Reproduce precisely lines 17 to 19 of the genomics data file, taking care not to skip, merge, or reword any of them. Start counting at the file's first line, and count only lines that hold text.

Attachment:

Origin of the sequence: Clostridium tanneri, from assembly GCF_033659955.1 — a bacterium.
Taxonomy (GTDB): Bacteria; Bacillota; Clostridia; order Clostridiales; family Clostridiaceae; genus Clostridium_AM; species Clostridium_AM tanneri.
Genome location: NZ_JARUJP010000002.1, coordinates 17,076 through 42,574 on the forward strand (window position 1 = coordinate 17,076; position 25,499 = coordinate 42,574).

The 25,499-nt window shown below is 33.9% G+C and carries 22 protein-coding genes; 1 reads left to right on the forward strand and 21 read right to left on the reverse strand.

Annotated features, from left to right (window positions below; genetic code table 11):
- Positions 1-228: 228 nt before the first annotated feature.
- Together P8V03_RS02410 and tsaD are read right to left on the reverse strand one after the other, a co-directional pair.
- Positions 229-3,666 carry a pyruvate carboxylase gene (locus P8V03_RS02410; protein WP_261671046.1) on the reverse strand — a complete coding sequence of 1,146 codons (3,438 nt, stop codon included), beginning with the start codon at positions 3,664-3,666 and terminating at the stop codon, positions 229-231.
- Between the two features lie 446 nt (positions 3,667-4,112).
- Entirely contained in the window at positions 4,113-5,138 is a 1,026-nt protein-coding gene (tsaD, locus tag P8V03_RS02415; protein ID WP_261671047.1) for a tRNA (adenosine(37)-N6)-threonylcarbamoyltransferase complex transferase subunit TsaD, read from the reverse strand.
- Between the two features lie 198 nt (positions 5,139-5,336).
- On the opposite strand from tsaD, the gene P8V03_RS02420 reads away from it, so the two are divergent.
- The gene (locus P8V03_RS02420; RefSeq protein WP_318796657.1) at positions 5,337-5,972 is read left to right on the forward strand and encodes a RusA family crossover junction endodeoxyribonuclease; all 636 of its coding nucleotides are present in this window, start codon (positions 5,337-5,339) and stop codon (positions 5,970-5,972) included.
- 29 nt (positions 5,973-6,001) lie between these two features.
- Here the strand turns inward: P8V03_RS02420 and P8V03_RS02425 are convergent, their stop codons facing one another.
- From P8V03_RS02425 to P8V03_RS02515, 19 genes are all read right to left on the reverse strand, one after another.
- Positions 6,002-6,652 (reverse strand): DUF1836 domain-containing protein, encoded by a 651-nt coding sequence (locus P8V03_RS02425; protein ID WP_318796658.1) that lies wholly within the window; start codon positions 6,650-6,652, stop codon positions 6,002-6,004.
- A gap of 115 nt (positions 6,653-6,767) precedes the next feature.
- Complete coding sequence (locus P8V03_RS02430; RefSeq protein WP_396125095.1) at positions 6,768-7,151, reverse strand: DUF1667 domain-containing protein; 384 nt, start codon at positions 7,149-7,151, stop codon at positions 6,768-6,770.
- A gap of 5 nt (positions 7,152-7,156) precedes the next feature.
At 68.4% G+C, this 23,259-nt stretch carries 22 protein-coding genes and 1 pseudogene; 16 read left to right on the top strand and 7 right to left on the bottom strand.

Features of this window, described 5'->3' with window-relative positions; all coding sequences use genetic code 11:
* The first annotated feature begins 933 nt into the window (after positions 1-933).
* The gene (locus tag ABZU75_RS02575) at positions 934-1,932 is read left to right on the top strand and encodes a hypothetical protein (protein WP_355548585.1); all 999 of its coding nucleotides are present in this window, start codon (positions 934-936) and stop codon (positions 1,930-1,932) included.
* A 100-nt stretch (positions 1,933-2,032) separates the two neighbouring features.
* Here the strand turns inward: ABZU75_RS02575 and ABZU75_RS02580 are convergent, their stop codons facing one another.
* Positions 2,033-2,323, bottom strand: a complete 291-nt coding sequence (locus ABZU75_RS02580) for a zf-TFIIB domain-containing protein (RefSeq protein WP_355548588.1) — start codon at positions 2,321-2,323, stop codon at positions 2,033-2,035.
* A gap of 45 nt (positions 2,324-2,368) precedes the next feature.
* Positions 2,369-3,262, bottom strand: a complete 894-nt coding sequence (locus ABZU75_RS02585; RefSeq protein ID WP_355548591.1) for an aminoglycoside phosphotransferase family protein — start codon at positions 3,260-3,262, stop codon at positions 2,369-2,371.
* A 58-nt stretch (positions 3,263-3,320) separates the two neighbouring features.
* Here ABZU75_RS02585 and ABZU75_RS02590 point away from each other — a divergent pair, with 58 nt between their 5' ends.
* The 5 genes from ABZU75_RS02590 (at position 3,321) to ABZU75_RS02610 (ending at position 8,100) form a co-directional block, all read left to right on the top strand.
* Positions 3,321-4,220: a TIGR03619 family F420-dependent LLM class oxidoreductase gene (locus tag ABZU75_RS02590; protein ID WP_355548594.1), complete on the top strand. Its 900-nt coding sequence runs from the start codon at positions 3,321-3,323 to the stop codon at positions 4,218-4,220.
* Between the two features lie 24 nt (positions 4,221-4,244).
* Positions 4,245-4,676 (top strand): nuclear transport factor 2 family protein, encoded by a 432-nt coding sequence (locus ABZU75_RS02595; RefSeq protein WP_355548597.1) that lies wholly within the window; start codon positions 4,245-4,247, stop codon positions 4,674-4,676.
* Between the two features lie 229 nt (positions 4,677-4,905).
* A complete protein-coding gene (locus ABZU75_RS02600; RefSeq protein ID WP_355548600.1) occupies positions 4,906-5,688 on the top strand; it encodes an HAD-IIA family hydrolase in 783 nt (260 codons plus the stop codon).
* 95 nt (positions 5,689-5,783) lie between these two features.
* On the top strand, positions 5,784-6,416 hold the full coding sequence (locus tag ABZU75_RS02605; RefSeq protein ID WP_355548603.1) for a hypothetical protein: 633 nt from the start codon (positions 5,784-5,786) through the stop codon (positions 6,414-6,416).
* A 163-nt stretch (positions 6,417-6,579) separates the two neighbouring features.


- Positions 6,002-6,652 (reverse strand): DUF1836 domain-containing protein, encoded by a 651-nt coding sequence (locus P8V03_RS02425; protein ID WP_318796658.1) that lies wholly within the window; start codon positions 6,650-6,652, stop codon positions 6,002-6,004.
- A gap of 115 nt (positions 6,653-6,767) precedes the next feature.
- Complete coding sequence (locus P8V03_RS02430; RefSeq protein WP_396125095.1) at positions 6,768-7,151, reverse strand: DUF1667 domain-containing protein; 384 nt, start codon at positions 7,149-7,151, stop codon at positions 6,768-6,770.